@neuro That’s a big question; honestly it was a general sense that Apple kept aggressively telling me how I need to use my machine. I felt like I was losing control over my environment. As an example, I had to install my cli dev toolchain via Xcode (which was ~6GB at the time, IIRC?). To do that, I needed an Apple account, and I had to use their store to get it. I think they have since fixed this, but it was infuriating at the time.
Another example were the extremely aggressive OS upgrades. They were enormously disruptive, I feared each one because it almost assuredly would code me half a day fixing things like my nginx/postgres/redis install. This is positively a delight, by comparison, on practically any major Linux desktop. Apple will also deliberately close off XCode versions from you if you are not on the most recent version of the OS.
I had already started to move away from Macs when I remember pulling the Yosemite update that rendered my WIFI completely FUBAR. The only way I could solve the problem without “genious” intervention was to revert to Mavericks. Fortunately I saved a copy of the ISO (knowing they make them impossible to get retroactively) and was able to revert to a working system. Without it, I would have missed releases and been royally screwed.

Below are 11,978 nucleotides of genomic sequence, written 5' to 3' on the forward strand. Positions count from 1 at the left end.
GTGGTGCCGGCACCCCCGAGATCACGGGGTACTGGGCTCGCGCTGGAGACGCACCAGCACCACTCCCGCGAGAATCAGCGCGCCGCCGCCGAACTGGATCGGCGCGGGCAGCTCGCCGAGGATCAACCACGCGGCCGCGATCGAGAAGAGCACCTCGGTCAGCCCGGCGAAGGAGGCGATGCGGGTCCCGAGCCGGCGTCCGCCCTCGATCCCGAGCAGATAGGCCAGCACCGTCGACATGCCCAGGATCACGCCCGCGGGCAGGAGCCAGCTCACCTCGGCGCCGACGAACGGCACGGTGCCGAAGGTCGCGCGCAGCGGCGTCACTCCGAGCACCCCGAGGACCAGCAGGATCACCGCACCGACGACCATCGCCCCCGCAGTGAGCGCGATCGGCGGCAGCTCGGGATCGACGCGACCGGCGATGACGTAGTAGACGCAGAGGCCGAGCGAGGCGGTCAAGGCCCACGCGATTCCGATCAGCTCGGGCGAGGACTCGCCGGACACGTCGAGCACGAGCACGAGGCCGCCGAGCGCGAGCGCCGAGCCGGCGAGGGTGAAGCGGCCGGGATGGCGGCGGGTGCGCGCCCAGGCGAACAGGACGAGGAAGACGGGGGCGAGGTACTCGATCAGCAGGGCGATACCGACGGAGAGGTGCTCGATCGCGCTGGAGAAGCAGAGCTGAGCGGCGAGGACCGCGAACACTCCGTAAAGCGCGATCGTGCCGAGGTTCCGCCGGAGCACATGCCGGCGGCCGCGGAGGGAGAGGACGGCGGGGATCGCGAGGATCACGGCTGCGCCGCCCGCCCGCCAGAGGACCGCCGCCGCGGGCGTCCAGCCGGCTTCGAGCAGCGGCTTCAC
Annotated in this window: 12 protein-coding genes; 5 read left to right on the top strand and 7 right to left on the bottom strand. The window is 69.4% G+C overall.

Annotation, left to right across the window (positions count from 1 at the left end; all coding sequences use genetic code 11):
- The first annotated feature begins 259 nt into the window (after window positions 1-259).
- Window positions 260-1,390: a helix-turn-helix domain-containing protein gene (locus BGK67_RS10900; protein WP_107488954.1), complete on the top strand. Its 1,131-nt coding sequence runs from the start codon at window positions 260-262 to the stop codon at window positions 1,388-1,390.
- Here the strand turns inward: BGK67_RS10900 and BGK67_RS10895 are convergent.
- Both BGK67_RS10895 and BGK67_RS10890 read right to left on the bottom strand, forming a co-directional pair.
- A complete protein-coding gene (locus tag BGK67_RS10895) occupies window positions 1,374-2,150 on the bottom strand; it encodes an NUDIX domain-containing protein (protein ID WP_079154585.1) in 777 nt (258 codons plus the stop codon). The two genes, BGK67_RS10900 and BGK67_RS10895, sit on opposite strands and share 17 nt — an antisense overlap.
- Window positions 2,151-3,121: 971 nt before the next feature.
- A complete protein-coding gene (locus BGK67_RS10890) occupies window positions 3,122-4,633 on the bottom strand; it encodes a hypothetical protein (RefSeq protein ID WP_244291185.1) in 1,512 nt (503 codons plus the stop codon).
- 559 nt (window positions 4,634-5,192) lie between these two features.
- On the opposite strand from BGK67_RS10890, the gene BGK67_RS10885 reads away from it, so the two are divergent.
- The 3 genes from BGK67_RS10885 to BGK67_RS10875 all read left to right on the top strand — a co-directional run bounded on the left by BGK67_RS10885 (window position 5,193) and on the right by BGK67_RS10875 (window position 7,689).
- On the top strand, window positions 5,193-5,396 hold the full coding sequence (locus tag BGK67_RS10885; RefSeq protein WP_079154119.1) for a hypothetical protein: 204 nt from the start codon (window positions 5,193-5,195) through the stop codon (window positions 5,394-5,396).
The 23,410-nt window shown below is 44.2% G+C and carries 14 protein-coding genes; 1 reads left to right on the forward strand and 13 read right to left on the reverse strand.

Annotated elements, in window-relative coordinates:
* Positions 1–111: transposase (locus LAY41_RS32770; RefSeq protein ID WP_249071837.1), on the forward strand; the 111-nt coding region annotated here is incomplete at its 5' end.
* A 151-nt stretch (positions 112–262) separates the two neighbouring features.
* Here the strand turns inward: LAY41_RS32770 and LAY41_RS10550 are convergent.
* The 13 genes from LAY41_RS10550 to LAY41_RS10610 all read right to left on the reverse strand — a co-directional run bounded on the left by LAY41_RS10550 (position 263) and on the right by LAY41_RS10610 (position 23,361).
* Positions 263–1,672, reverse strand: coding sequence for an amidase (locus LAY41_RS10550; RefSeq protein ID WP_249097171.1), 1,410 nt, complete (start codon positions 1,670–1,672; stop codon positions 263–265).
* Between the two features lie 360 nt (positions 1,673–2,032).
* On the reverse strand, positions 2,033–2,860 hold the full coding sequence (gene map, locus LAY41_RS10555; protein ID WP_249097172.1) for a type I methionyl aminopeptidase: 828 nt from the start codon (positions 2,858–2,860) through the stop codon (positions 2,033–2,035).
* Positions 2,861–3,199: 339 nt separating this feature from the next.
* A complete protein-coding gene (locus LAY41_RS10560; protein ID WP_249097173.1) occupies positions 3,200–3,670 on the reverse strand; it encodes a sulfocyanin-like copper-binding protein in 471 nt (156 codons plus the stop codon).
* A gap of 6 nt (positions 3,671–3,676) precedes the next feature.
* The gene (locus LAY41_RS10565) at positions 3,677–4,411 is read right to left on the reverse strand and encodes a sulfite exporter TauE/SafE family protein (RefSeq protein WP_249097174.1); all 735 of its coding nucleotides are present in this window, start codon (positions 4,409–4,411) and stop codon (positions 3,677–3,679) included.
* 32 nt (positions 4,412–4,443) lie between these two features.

That won’t even always be possible.
I also considered their gradual “mobile-ification” of the desktop to be very much the wrong direction (at least for what I do), which seemed to drive a more bloated and confusing interface with every release. Also, every release pressured me to put more and more of my stuff into their cloud; also something I found very obnoxious.
I consider the hardware grossly expensive, and it’s getting worse. I did actually price out a machine when I was doing my last laptop purchase, and to get the computing horsepower / RAM I needed, I would have been forced into a Macbook Pro w/ a retina display (that I explicitly did not want) to the tune of ~$2800. Instead, I think I paid about $1400 for a Thinkpad that had absolutely everything I wanted, and nothing more. No discrete graphics because I didn’t want or need it, and a simple 1080 display. I could choose to take the top i7 and 32GB RAM since I need those for what I do. This was not possible with Apple.
I’m rambling, but you get my point. I don’t want to do things the Apple way or be part of their ecosystem, and it was getting continuously harder to not do that and still get my work done. I’m in control of my Linux desktop, and not the other way around.